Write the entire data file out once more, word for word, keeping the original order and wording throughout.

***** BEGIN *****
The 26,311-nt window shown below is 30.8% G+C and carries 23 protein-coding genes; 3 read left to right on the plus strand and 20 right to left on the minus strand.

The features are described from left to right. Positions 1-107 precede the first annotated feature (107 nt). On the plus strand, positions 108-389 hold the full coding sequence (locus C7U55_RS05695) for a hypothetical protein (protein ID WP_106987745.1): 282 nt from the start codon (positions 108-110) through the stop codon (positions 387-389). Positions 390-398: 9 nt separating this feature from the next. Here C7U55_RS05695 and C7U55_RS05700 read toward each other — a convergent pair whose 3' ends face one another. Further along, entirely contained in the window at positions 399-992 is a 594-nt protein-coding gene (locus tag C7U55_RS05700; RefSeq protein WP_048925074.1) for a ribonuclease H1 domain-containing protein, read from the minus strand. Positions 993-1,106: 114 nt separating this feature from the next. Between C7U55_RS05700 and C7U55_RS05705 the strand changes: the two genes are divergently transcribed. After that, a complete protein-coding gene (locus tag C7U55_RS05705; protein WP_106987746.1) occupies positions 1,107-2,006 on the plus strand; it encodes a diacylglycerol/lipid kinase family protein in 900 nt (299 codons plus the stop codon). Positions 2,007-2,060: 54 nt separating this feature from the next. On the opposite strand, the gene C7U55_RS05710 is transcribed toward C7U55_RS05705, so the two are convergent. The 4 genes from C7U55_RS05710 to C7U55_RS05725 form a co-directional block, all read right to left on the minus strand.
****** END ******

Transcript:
The 26,311-nt window shown below is 30.8% G+C and carries 23 protein-coding genes; 3 read left to right on the plus strand and 20 right to left on the minus strand.

The features are described from left to right. Positions 1-107 precede the first annotated feature (107 nt). On the plus strand, positions 108-389 hold the full coding sequence (locus C7U55_RS05695) for a hypothetical protein (protein ID WP_106987745.1): 282 nt from the start codon (positions 108-110) through the stop codon (positions 387-389). Positions 390-398: 9 nt separating this feature from the next. Here C7U55_RS05695 and C7U55_RS05700 read toward each other — a convergent pair whose 3' ends face one another. Further along, entirely contained in the window at positions 399-992 is a 594-nt protein-coding gene (locus tag C7U55_RS05700; RefSeq protein WP_048925074.1) for a ribonuclease H1 domain-containing protein, read from the minus strand. Positions 993-1,106: 114 nt separating this feature from the next. Between C7U55_RS05700 and C7U55_RS05705 the strand changes: the two genes are divergently transcribed. After that, a complete protein-coding gene (locus tag C7U55_RS05705; protein WP_106987746.1) occupies positions 1,107-2,006 on the plus strand; it encodes a diacylglycerol/lipid kinase family protein in 900 nt (299 codons plus the stop codon). Positions 2,007-2,060: 54 nt separating this feature from the next. On the opposite strand, the gene C7U55_RS05710 is transcribed toward C7U55_RS05705, so the two are convergent. The 4 genes from C7U55_RS05710 to C7U55_RS05725 form a co-directional block, all read right to left on the minus strand.